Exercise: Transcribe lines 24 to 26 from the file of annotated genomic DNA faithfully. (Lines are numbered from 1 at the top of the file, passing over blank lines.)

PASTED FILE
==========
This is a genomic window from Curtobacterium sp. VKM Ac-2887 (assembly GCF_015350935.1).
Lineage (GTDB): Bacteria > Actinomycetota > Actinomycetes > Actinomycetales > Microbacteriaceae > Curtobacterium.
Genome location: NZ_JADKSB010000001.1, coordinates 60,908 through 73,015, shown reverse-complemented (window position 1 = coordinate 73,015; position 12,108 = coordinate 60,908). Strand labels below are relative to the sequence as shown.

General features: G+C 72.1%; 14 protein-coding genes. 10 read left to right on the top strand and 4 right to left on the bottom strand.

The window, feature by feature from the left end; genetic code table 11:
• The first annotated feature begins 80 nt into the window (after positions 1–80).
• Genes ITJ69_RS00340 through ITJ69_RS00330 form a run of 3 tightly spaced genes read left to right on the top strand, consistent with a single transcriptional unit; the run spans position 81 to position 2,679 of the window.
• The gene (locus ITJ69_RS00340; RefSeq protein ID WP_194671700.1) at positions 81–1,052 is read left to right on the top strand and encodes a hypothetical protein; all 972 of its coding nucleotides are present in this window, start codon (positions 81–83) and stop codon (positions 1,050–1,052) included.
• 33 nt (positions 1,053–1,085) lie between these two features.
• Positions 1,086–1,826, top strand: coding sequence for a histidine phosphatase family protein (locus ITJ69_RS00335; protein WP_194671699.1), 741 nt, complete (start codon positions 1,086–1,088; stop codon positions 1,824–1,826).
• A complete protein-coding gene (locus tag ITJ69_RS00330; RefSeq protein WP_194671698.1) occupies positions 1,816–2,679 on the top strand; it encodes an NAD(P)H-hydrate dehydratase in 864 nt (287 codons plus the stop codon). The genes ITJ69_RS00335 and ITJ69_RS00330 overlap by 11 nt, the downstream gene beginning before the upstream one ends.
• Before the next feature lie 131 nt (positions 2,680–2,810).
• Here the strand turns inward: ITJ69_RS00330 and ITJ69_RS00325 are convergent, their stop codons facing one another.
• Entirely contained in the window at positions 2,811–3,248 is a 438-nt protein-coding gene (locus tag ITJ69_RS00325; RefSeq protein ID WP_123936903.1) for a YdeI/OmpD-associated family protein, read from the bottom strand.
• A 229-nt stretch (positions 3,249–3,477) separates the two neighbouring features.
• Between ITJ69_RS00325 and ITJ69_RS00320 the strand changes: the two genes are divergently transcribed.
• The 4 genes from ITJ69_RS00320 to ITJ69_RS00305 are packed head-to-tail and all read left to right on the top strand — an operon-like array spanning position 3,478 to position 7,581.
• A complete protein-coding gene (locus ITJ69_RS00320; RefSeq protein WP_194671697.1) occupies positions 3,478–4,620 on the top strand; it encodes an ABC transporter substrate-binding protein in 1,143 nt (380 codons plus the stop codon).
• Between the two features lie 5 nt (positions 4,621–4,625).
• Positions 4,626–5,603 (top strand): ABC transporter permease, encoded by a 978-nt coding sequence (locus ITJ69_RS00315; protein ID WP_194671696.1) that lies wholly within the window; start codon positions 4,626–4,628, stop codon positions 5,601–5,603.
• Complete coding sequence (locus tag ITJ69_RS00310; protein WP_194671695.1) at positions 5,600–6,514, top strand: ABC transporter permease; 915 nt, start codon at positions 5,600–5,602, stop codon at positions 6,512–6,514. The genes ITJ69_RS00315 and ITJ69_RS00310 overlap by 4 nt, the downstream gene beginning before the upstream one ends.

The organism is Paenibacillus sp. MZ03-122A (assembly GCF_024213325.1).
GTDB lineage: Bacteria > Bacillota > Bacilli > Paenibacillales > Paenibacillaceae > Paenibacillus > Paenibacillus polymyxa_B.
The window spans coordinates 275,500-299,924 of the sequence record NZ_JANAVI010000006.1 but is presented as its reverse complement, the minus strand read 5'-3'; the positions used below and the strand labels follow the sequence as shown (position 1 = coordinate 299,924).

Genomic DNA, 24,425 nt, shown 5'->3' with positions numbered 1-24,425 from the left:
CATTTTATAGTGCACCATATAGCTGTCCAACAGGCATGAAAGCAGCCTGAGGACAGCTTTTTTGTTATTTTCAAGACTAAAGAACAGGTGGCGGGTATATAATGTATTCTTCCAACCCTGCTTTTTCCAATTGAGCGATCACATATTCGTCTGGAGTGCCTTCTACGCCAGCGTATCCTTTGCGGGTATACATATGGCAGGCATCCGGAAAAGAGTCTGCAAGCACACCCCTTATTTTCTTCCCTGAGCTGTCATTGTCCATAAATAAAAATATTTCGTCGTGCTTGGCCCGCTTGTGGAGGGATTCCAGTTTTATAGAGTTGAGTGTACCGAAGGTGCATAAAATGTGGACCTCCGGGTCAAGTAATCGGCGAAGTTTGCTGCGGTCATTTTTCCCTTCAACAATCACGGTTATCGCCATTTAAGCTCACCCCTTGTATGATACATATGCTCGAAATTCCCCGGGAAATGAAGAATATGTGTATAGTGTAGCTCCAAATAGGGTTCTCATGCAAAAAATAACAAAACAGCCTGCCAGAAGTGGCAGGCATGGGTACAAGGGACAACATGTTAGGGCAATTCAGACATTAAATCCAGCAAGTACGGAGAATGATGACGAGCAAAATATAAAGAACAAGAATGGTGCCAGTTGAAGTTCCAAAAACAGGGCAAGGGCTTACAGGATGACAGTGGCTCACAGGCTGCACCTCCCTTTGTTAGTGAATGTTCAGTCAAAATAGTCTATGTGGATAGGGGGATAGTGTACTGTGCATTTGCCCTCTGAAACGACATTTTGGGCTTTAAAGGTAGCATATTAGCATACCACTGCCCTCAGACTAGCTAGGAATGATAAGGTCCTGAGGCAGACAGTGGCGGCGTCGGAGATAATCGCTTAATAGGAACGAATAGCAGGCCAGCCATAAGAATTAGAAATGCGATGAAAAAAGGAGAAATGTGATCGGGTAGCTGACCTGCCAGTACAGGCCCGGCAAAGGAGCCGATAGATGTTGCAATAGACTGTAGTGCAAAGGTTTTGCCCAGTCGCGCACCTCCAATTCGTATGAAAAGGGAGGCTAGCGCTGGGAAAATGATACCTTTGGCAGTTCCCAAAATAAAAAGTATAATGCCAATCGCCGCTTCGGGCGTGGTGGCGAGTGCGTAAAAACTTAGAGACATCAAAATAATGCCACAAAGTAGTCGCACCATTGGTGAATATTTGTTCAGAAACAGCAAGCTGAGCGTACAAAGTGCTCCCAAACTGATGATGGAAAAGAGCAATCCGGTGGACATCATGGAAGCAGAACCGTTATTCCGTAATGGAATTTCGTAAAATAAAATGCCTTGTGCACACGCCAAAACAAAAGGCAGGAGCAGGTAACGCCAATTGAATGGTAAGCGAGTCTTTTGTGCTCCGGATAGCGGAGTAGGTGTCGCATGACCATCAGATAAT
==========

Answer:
The window spans coordinates 275,500-299,924 of the sequence record NZ_JANAVI010000006.1 but is presented as its reverse complement, the minus strand read 5'-3'; the positions used below and the strand labels follow the sequence as shown (position 1 = coordinate 299,924).

Genomic DNA, 24,425 nt, shown 5'->3' with positions numbered 1-24,425 from the left:
CATTTTATAGTGCACCATATAGCTGTCCAACAGGCATGAAAGCAGCCTGAGGACAGCTTTTTTGTTATTTTCAAGACTAAAGAACAGGTGGCGGGTATATAATGTATTCTTCCAACCCTGCTTTTTCCAATTGAGCGATCACATATTCGTCTGGAGTGCCTTCTACGCCAGCGTATCCTTTGCGGGTATACATATGGCAGGCATCCGGAAAAGAGTCTGCAAGCACACCCCTTATTTTCTTCCCTGAGCTGTCATTGTCCATAAATAAAAATATTTCGTCGTGCTTGGCCCGCTTGTGGAGGGATTCCAGTTTTATAGAGTTGAGTGTACCGAAGGTGCATAAAATGTGGACCTCCGGGTCAAGTAATCGGCGAAGTTTGCTGCGGTCATTTTTCCCTTCAACAATCACGGTTATCGCCATTTAAGCTCACCCCTTGTATGATACATATGCTCGAAATTCCCCGGGAAATGAAGAATATGTGTATAGTGTAGCTCCAAATAGGGTTCTCATGCAAAAAATAACAAAACAGCCTGCCAGAAGTGGCAGGCATGGGTACAAGGGACAACATGTTAGGGCAATTCAGACATTAAATCCAGCAAGTACGGAGAATGATGACGAGCAAAATATAAAGAACAAGAATGGTGCCAGTTGAAGTTCCAAAAACAGGGCAAGGGCTTACAGGATGACAGTGGCTCACAGGCTGCACCTCCCTTTGTTAGTGAATGTTCAGTCAAAATAGTCTATGTGGATAGGGGGATAGTGTACTGTGCATTTGCCCTCTGAAACGACATTTTGGGCTTTAAAGGTAGCATATTAGCATACCACTGCCCTCAGACTAGCTAGGAATGATAAGGTCCTGAGGCAGACAGTGGCGGCGTCGGAGATAATCGCTTAATAGGAACGAATAGCAGGCCAGCCATAAGAATTAGAAATGCGATGAAAAAAGGAGAAATGTGATCGGGTAGCTGACCTGCCAGTACAGGCCCGGCAAAGGAGCCGATAGATGTTGCAATAGACTGTAGTGCAAAGGTTTTGCCCAGTCGCGCACCTCCAATTCGTATGAAAAGGGAGGCTAGCGCTGGGAAAATGATACCTTTGGCAGTTCCCAAAATAAAAAGTATAATGCCAATCGCCGCTTCGGGCGTGGTGGCGAGTGCGTAAAAACTTAGAGACATCAAAATAATGCCACAAAGTAGTCGCACCATTGGTGAATATTTGTTCAGAAACAGCAAGCTGAGCGTACAAAGTGCTCCCAAACTGATGATGGAAAAGAGCAATCCGGTGGACATCATGGAAGCAGAACCGTTATTCCGTAATGGAATTTCGTAAAATAAAATGCCTTGTGCACACGCCAAAACAAAAGGCAGGAGCAGGTAACGCCAATTGAATGGTAAGCGAGTCTTTTGTGCTCCGGATAGCGGAGTAGGTGTCGCATGACCATCAGATAAT